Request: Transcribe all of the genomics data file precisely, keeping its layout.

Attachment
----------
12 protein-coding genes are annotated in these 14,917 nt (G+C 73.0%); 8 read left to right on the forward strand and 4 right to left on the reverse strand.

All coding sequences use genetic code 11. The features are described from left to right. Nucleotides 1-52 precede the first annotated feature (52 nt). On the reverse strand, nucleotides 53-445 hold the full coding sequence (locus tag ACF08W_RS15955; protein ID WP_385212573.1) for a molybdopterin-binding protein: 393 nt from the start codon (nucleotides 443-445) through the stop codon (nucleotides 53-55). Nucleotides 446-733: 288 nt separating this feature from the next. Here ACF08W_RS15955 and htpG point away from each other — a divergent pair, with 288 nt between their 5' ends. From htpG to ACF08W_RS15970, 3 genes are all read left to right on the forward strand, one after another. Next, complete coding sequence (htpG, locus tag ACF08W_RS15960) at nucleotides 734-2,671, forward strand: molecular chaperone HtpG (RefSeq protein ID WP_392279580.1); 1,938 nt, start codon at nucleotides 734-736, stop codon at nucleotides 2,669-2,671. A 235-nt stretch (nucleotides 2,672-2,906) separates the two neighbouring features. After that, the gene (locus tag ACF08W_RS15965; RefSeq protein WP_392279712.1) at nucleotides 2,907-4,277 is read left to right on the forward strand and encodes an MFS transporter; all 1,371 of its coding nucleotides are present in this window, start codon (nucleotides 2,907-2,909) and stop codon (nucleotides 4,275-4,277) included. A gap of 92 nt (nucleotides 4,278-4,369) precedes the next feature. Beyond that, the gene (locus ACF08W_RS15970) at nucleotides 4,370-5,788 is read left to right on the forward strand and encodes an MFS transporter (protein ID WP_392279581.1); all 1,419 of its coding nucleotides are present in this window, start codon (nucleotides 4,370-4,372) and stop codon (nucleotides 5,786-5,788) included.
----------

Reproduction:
12 protein-coding genes are annotated in these 14,917 nt (G+C 73.0%); 8 read left to right on the forward strand and 4 right to left on the reverse strand.

All coding sequences use genetic code 11. The features are described from left to right. Nucleotides 1-52 precede the first annotated feature (52 nt). On the reverse strand, nucleotides 53-445 hold the full coding sequence (locus tag ACF08W_RS15955; protein ID WP_385212573.1) for a molybdopterin-binding protein: 393 nt from the start codon (nucleotides 443-445) through the stop codon (nucleotides 53-55). Nucleotides 446-733: 288 nt separating this feature from the next. Here ACF08W_RS15955 and htpG point away from each other — a divergent pair, with 288 nt between their 5' ends. From htpG to ACF08W_RS15970, 3 genes are all read left to right on the forward strand, one after another. Next, complete coding sequence (htpG, locus tag ACF08W_RS15960) at nucleotides 734-2,671, forward strand: molecular chaperone HtpG (RefSeq protein ID WP_392279580.1); 1,938 nt, start codon at nucleotides 734-736, stop codon at nucleotides 2,669-2,671. A 235-nt stretch (nucleotides 2,672-2,906) separates the two neighbouring features. After that, the gene (locus tag ACF08W_RS15965; RefSeq protein WP_392279712.1) at nucleotides 2,907-4,277 is read left to right on the forward strand and encodes an MFS transporter; all 1,371 of its coding nucleotides are present in this window, start codon (nucleotides 2,907-2,909) and stop codon (nucleotides 4,275-4,277) included. A gap of 92 nt (nucleotides 4,278-4,369) precedes the next feature. Beyond that, the gene (locus ACF08W_RS15970) at nucleotides 4,370-5,788 is read left to right on the forward strand and encodes an MFS transporter (protein ID WP_392279581.1); all 1,419 of its coding nucleotides are present in this window, start codon (nucleotides 4,370-4,372) and stop codon (nucleotides 5,786-5,788) included.